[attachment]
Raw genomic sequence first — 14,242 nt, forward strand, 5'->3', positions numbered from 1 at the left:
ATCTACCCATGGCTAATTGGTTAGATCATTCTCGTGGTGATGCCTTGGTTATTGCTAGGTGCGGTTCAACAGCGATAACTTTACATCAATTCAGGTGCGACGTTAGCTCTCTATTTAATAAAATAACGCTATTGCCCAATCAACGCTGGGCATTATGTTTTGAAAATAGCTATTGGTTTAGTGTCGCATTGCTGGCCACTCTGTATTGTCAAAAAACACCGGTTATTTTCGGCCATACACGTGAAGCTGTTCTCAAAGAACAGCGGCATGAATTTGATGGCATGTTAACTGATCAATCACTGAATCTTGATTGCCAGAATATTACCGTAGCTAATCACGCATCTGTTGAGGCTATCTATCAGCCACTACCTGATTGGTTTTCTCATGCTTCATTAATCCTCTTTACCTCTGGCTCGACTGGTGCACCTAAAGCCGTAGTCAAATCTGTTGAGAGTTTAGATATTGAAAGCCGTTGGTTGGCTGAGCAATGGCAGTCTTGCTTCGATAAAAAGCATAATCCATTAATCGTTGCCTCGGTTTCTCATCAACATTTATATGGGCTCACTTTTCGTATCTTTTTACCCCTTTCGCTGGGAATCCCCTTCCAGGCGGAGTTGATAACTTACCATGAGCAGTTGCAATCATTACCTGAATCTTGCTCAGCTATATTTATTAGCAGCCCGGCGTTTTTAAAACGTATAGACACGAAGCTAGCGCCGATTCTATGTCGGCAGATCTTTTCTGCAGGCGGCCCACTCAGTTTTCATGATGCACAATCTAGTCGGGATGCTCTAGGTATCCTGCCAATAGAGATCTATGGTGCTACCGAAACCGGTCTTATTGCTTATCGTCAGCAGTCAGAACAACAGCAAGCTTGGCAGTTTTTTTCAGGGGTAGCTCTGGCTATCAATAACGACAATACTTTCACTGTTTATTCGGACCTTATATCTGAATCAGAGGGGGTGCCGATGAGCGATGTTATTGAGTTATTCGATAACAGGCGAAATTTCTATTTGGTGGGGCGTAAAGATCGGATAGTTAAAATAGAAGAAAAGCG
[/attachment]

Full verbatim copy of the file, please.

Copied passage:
Raw genomic sequence first — 14,242 nt, forward strand, 5'->3', positions numbered from 1 at the left:
ATCTACCCATGGCTAATTGGTTAGATCATTCTCGTGGTGATGCCTTGGTTATTGCTAGGTGCGGTTCAACAGCGATAACTTTACATCAATTCAGGTGCGACGTTAGCTCTCTATTTAATAAAATAACGCTATTGCCCAATCAACGCTGGGCATTATGTTTTGAAAATAGCTATTGGTTTAGTGTCGCATTGCTGGCCACTCTGTATTGTCAAAAAACACCGGTTATTTTCGGCCATACACGTGAAGCTGTTCTCAAAGAACAGCGGCATGAATTTGATGGCATGTTAACTGATCAATCACTGAATCTTGATTGCCAGAATATTACCGTAGCTAATCACGCATCTGTTGAGGCTATCTATCAGCCACTACCTGATTGGTTTTCTCATGCTTCATTAATCCTCTTTACCTCTGGCTCGACTGGTGCACCTAAAGCCGTAGTCAAATCTGTTGAGAGTTTAGATATTGAAAGCCGTTGGTTGGCTGAGCAATGGCAGTCTTGCTTCGATAAAAAGCATAATCCATTAATCGTTGCCTCGGTTTCTCATCAACATTTATATGGGCTCACTTTTCGTATCTTTTTACCCCTTTCGCTGGGAATCCCCTTCCAGGCGGAGTTGATAACTTACCATGAGCAGTTGCAATCATTACCTGAATCTTGCTCAGCTATATTTATTAGCAGCCCGGCGTTTTTAAAACGTATAGACACGAAGCTAGCGCCGATTCTATGTCGGCAGATCTTTTCTGCAGGCGGCCCACTCAGTTTTCATGATGCACAATCTAGTCGGGATGCTCTAGGTATCCTGCCAATAGAGATCTATGGTGCTACCGAAACCGGTCTTATTGCTTATCGTCAGCAGTCAGAACAACAGCAAGCTTGGCAGTTTTTTTCAGGGGTAGCTCTGGCTATCAATAACGACAATACTTTCACTGTTTATTCGGACCTTATATCTGAATCAGAGGGGGTGCCGATGAGCGATGTTATTGAGTTATTCGATAACAGGCGAAATTTCTATTTGGTGGGGCGTAAAGATCGGATAGTTAAAATAGAAGAAAAGCG